This goes hand-in-hand with the previous comment. A scientific writeup is an explanation, not a calculation. Don't just hand me a piece of paper with numbers and plots. I expect your writeups to be well written, using verbal explanations, complete sentences, good grammar, etc -- no different from the standards and expectations we scientists have in writing up our research in scientific journals. I don't demand that you typeset or use a word processor to write up your HW (writing out mathematical expressions on word processors is a much bigger pain than it's worth), but your writeups should be neat and readable -- if I can't read your handwriting (or if I can but it gives me a splitting headache), or if I can't follow your logical steps, it will be hard to give full credit on your answers.

Use the units of astronomy; try and limit conversions.

We're doing astronomy, so in general you should use units natural to astronomy-- parsecs, solar masses, years, and variations of those units. Certainly there are times when SI/cgs units are appropriate -- if you were calculating the mass of a comet, for example, expressing it in solar masses would be kind of silly. So you'll have to make decisions about the best units to use. But you're used to mixed units that are situationally dependent. In your physics class, if asked to do a calculation of time, you'll probably work out an answer with units of seconds, but if asked your age, you'll give it in years. Or if asked "how far is Toledo", you might even answer in units of time ("its a two hour drive"), not distance. These are "situational units". And in this class, the situation is astronomy, and more specifically, galactic and extragalactic astronomy. So use the units of astronomy. Converting back and forth from astronomy units to SI/cgs is bound to lead to silly mistakes, and is one of the biggest sources of error I see on HW sets.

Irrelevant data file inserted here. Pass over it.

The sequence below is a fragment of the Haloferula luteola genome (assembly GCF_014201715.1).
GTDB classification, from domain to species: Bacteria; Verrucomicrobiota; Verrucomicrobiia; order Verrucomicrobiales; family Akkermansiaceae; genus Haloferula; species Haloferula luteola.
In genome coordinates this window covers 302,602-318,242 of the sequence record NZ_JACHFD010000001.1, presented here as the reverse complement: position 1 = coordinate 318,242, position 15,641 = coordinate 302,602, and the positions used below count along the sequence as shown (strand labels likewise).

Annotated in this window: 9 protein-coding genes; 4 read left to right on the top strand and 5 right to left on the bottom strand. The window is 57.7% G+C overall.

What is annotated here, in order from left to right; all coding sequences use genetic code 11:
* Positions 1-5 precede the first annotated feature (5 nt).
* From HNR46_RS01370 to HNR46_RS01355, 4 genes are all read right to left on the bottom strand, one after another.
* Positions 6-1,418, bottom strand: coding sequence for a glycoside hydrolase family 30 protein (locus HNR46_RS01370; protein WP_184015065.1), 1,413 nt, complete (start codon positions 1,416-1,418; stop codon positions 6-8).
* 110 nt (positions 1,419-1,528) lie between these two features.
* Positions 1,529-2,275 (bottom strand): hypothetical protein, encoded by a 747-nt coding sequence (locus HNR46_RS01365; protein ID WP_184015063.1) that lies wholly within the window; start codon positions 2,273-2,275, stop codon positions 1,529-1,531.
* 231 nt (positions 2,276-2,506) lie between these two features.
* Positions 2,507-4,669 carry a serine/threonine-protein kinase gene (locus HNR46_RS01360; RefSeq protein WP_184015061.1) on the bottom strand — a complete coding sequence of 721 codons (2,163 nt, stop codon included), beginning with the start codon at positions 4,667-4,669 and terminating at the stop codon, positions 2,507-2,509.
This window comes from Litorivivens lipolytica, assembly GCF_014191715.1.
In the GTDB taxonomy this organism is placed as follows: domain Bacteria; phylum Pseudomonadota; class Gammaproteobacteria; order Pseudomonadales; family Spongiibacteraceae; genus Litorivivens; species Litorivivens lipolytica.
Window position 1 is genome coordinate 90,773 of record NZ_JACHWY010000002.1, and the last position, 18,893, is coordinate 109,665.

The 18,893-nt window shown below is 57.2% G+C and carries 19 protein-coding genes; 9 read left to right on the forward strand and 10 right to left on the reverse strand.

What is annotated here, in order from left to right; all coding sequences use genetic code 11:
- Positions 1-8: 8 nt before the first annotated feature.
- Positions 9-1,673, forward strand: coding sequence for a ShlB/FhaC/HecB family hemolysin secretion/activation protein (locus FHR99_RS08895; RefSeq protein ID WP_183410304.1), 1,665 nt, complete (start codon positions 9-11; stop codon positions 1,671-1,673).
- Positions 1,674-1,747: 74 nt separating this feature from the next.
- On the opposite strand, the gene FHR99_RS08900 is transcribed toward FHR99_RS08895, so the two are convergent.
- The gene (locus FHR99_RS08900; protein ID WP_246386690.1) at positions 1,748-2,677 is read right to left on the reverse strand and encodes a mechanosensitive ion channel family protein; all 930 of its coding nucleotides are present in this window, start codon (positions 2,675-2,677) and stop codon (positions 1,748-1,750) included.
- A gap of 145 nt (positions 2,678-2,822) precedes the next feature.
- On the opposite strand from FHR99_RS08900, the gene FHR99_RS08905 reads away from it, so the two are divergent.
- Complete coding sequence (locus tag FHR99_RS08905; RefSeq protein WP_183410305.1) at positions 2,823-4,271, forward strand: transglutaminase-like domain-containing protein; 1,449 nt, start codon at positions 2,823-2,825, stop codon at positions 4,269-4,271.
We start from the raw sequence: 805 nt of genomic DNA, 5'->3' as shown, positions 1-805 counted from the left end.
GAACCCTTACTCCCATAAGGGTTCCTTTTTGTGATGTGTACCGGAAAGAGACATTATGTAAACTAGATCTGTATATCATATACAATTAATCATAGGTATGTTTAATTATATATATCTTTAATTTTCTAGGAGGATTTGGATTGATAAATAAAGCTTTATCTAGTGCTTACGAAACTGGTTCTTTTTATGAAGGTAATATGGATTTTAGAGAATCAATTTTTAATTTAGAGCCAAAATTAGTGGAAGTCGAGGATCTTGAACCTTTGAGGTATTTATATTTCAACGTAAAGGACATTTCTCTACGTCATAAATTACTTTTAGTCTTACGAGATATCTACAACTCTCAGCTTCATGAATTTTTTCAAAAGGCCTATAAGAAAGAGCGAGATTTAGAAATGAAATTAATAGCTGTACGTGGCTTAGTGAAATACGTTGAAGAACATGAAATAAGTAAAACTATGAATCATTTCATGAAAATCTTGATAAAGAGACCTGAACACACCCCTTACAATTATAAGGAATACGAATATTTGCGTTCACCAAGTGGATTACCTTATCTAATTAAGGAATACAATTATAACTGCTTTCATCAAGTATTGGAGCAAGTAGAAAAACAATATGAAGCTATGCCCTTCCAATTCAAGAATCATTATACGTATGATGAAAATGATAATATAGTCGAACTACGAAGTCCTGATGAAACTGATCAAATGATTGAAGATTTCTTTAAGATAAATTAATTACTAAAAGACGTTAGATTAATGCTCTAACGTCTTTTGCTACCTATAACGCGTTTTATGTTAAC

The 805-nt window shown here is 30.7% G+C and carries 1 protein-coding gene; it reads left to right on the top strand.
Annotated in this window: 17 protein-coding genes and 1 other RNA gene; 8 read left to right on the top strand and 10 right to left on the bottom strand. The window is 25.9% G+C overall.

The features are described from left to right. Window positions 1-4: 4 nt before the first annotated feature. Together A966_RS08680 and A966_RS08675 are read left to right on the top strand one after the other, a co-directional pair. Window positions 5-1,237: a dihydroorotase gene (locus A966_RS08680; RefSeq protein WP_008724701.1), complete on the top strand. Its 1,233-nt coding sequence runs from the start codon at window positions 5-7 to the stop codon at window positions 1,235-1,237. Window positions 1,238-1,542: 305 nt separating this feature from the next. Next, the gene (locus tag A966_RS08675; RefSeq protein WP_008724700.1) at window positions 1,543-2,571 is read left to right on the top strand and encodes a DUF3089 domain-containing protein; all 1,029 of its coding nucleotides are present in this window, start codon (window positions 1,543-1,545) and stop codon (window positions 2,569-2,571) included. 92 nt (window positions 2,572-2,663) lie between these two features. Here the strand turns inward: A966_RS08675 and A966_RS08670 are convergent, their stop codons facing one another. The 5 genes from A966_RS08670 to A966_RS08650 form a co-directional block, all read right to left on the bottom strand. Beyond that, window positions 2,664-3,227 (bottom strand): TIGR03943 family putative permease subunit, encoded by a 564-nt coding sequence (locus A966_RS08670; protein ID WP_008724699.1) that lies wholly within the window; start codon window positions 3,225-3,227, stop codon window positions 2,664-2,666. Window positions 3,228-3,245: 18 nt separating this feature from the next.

And finally, yes, we use magnitudes. We're astronomers. Learn to be comfortable with them.

Here are some tips and shortcuts to make your life easier: